Originally Posted by qazxsw80
Headphones are not speakers. It's was proven long time ago that headphone's frequency response should't be flat. Actually if it's flat, listeners don't perceive it that way. There are many reseaches on that topic. Headphone engineers at Sennheiser or Akg are not that stupid. They don't make headphones with flat FR not because they can't not achieve it but because it doesn't make sense.
It's a good point. What sounds flat at 70 dB doesnt at 80. In addition to it we should not forget that every person's hearing is always a little different. And sometimes it's very different, for example many people, especially who are not young, don't hear well high frequencies. What seems flat for Bigshot
it's not that way for other people.
I heard these same arguments when I started calibrating my speaker system. A lot of it just isn't true.
First of all, frrequencies are sound, and flat response is natural sound. An acoustic violin playing on a recording has the same response as an acoustic violin playing live in the room. Balance the volume levels and dynamics, eliminate distortion and push the noise floor below the noise floor of the room and they sound *exactly* the same. Audibly flat response is audibly flat response. If an acoustic violin in person sounds exactly like an acoustic violin recorded, the response is by definition flat. You don't have to apply any corrections. Flat response is critical in acoustic music like chamber music, acoustic jazz and orchestral music. Those of us who listen to live music know instinctively what those instruments are supposed to sound like. (It doesn't matter so much in music where all the musicians plug in, because there is no baseline of "realistic sound" in purely electronic music. But it's still best to be accurate to what the sound engineers intended the mix to sound like.)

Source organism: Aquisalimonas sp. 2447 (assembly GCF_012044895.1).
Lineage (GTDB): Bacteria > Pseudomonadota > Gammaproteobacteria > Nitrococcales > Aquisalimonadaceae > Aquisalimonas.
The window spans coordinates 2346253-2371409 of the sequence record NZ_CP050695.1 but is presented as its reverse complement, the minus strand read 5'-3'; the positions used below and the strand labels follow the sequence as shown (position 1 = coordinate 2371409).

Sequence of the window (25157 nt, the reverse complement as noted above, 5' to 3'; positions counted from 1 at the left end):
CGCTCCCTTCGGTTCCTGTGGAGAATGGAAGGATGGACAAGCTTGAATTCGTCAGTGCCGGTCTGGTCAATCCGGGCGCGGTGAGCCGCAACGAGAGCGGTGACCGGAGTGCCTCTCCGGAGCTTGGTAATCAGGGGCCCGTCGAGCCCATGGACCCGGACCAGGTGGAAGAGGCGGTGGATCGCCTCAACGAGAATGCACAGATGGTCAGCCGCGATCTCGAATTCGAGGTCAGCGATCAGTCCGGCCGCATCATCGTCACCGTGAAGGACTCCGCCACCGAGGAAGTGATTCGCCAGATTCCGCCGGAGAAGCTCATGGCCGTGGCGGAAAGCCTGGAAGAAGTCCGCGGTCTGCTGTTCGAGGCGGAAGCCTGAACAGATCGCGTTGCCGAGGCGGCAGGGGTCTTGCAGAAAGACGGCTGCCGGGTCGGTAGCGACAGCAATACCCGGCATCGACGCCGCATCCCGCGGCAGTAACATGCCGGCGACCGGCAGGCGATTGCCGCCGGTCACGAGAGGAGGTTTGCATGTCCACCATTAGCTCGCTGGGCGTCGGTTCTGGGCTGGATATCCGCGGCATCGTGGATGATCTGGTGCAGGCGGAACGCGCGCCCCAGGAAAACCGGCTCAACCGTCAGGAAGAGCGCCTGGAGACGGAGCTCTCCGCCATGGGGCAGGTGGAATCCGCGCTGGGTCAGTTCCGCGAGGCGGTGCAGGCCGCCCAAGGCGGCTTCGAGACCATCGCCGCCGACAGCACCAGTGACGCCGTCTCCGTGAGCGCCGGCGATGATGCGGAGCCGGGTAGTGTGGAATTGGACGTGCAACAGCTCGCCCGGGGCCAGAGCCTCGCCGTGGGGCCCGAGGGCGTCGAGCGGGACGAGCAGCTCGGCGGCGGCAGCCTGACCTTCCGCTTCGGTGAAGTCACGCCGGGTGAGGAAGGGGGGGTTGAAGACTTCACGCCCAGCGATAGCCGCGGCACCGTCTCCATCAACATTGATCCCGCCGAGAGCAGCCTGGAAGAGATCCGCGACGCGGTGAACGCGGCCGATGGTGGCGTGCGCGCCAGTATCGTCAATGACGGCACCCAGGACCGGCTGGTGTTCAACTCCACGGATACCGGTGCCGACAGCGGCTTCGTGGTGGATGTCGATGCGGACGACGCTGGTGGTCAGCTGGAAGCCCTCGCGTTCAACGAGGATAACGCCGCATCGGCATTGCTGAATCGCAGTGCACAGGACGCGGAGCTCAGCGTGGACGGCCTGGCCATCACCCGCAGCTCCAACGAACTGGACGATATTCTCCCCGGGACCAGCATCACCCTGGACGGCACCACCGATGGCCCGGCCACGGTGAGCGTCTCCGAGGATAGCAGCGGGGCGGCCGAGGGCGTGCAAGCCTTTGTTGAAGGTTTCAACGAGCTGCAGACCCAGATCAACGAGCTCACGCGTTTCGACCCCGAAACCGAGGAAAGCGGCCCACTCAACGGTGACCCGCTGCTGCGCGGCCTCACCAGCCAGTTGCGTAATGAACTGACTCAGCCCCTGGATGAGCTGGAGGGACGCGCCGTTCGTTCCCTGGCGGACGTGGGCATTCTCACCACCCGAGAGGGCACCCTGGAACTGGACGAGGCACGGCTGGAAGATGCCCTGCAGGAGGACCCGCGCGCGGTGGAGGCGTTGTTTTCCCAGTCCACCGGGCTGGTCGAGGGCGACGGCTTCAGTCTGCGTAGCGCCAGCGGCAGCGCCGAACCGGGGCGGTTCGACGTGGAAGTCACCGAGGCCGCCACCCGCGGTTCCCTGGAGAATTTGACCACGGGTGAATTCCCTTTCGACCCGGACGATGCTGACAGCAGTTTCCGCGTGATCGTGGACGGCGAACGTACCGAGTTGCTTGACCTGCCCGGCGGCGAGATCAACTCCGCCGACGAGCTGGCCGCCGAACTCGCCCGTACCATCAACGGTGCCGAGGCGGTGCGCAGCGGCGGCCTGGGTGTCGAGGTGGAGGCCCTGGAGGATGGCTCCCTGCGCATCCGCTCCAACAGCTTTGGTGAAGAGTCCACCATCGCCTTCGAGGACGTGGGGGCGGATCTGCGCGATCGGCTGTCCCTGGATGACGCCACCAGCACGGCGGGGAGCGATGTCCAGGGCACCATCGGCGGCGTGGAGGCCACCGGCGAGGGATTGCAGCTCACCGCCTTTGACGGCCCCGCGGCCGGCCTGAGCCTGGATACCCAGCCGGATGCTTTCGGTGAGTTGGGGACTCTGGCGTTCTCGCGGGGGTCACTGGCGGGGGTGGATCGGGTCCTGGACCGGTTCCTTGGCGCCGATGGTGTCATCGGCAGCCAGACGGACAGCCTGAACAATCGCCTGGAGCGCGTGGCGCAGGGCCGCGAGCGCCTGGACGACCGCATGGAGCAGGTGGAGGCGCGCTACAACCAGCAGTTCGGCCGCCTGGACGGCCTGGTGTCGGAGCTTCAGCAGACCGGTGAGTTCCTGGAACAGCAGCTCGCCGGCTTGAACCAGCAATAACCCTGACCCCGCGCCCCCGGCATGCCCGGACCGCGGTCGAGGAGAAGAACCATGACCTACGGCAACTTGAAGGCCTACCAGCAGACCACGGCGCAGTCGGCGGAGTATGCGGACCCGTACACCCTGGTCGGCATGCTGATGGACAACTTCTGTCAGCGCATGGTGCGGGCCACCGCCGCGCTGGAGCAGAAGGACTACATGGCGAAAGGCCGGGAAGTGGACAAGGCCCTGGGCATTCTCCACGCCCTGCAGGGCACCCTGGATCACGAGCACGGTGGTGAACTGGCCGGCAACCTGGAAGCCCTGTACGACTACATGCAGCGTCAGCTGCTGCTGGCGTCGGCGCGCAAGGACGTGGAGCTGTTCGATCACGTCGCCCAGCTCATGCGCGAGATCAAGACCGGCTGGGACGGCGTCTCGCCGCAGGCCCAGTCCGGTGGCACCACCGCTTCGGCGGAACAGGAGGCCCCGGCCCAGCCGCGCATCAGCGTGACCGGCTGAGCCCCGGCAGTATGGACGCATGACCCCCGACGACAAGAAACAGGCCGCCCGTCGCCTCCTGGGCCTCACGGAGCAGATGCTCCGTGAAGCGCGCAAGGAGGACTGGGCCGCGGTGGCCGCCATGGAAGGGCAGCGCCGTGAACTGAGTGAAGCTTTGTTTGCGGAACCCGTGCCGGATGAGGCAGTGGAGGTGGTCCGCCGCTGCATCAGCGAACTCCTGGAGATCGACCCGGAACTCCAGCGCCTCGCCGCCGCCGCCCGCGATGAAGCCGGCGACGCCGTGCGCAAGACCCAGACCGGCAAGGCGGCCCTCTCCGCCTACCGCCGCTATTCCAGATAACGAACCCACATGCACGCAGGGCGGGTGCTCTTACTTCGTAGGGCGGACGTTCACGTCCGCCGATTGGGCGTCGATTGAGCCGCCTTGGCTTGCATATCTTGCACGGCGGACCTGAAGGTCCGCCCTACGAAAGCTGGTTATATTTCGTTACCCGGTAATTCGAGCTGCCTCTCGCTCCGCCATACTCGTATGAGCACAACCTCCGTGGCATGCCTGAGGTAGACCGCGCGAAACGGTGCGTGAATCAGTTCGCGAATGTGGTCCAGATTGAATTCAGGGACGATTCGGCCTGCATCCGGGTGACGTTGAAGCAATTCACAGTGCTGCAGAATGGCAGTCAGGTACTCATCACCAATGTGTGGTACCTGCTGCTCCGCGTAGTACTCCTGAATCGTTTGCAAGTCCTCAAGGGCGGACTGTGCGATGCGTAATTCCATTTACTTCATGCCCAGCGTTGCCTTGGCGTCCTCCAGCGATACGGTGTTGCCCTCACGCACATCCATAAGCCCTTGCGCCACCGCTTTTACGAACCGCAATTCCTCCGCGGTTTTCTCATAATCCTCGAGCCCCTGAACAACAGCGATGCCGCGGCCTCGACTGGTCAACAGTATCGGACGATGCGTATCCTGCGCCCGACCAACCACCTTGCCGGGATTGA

Secondly, many of the problems with sound reproduction trace back directly to response imbalances. Frequency masking can mess up clarity and transparency. Masking can also hide the aural cues that indicate depth in a recording. Noise levels in historical recordings are exaggerated by headphones with boosts in the upper mids to give "in your face" sound. Frequency extension is a lot less important than frequency balance to sound quality. If you want deep bass, start with balanced bass.
Thirdly, our sensitivity to frequency imbalances increases as the volume increases. Big spikes in the response in the wrong range can massacre your ears. That's why you EQ in passes, from lower volume to high. If you have time and want to do a really precise job, you start at a low volume and work your way up an octave or two at a time in mmultiple passes until you get to the maximum volume level your ears can stand. But that is going to be a louder sound level than unbalanced, because you don't have a nasty spike sticking up 20dB to shred your ears any more.
Lastly, no matter what your hearing is, flat is flat. If I can't hear about 17kHz, don't ask me to EQ the stuff at the edge of audibility for you. But in the core frequencies, humans are pretty doggone consistent. Even if we weren't, it wouldn't matter because flat response with whatever our ears does to it is exactly the same as natural sound with whatever our ears do to it. Natural sound is natural sound, no matter how we perceive it.
Achieving a balanced frequency response isn't easy. Throwing money at the problem won't fix it. Expensive transducers have the same problems midrange ones do. It takes research and hard work. Figuring out how a parametric equalizer works can be very non-intuitive and difficult. But a balanced response is natural and present sound. It is achievable. And balanced for me is exactly the same as balanced for you.